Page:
Lipscomb grads pursuit of hoops dream brings him back home

Monday, July 19, 2010 at 10:38pm

“Man, time goes by fast,” Eddie Ard said as he thought back to his Lipscomb hoops career.  

The 6-foot-5 swingman averaged 15.4 points over his last three college seasons at and scored more than 1,500 points in his career. When he graduated in 2008 he was certain that he would play professional basketball.

He set his sights on the NBA but found his feet on a path that -- in short order -- took him halfway around the world and back home again.

He spent part of this spring and summer with the Franklin Knights, an expansion team in the World Basketball Association, which completed its 2010 season Monday. The Knights, who played at A-Game Sportsplex in Franklin, featured a roster of former college players, most of whom played for local universities (e.g. TSU, Belmont), and are aspiring professionals like Ard. The team was well-received in its inaugural campaign—average attendance was roughly 200 fans a game—enough so that owners are committed for the 2011 season.

Ard noted that the team was well-run for its first season and provided him and the others a much needed opportunity to stay in shape and to work on their respective games.

“Summertime during the offseason I’m playing basketball everyday anyway,” he said. “So this is great for me. I don’t’ care if I was in the NBA; I don’t care if I’m making a lot of money in Europe; I don’t care where I’m at—I love to just play. (I) can’t get any better by not playing.”

Getting started

Overlooked in the NBA draft, the Utah Flash (affiliate for the Jazz and Hawks) took him with the eighth pick in the eighth round of the NBA Development League Draft.

“Obviously everybody’s goal is to play at the highest level,” he said. “After a lot of things didn’t go my way I just decided that the NBA Development League was the best thing for me at the time to give me the chance to work on a lot of things I didn’t work on in college.”

The NBA D-League has had several players called up successfully to the NBA. Among them are C.J. Watson, Rafer Alston, and Chris Andersen. With at least two NBA prospects on each D-League roster, Ard competed with elite players. Having to accept that he wasn’t the top dog on the court was a new experience.

“It was challenging just because your whole life you’re used to playing a lot and being one of the main guys on the team,” he recalled. “That year we had the most talent in the D-league. We had the most call-ups; we had at least seven guys with NBA experience. So there were challenges for playing time. I learned a lot, I guess it was just the lack of playing that hurt.”

Ard played 25 games for the Flash in 2008-2009. He averaged 4.2 points and 13.3 minutes per game but was not discouraged by the statistical drop. In fact, he felt validated by the league’s competition.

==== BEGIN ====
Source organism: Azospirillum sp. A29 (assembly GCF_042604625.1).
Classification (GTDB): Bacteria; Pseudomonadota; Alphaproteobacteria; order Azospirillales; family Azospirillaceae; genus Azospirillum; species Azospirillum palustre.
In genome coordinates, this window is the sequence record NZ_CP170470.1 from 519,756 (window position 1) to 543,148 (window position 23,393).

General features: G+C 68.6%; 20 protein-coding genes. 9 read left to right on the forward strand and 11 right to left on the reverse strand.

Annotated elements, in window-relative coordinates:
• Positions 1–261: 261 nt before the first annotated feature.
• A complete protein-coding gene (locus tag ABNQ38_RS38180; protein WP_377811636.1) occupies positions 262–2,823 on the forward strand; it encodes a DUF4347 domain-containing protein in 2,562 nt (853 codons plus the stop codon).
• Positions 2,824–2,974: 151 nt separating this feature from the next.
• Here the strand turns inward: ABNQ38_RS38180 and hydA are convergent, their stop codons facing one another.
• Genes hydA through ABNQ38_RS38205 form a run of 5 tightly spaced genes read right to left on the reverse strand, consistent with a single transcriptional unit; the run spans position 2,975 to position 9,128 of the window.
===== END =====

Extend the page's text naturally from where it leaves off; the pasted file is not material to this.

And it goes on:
“Talking with the coaches and the team motivated me to work harder because I saw that I was I was capable of playing with those guys,” he said. “If you would have watched us play in practice or talk to one of the coaches that was out there, they would tell you I didn’t lack far from any of those guys that were playing in the NBA. Even if you fail and things don’t go well in the D-league you still have the opportunity to go overseas.”

Traveling abroad

Ard considered a second season in the D-League, which starts in late November, but he felt his former agent neglected overseas opportunities in the fall. After a switch in representation he signed with Hoverla Ivano-Frankivsk in the Ukraine last winter. For the Louisiana native, the abrupt move tested him on and off the court.

“The language barrier was different, communication was different,” he said. “I have a very close-knit family and it was morning over there when it was nighttime here. I didn’t have the Internet the first week I was there so I had to use my ATT phone to call people and it was so expensive; I’d have bills of like $400 for an hour’s conversation.”

He has come to accept that establishing his basketball career often comes with discomfort.

He noted that the Ukraine, while culturally taxing, has one of the top seven European leagues. Despite the brevity of his two-month stint he now has a reputation in place for his next venture abroad.  Ard’s dedication to the sport is the foundation of his confidence in pursuing a career playing basketball.

“There’s no doubt in my abilities, it’s [basketball] something I do every day,” he said. “If you’re going to be a professional you better have the best confidence in your abilities, which I do, because you’re going to play against pros that have confidence in their abilities. I just feel I could play with anybody.”

In for the long haul

Ard still wants to play in the NBA, but has set his sights on more practical goals for now. He doesn’t want to be jumping from team to team, country to country, trying to support himself. That means making a mark with one team overseas.

“Even though I love this game and my dream is ultimately to play at the highest level in the NBA, as of right now I’m focused on supporting myself and getting an established career [in Europe].”

The young journeyman has seen a lot of places in pursuit of hoop dreams but has never lost sight of his passion of the game. When asked if he could see himself walking away from the game Ard replied, “That’s definitely not an option for me, there’s nothing I’d rather do.”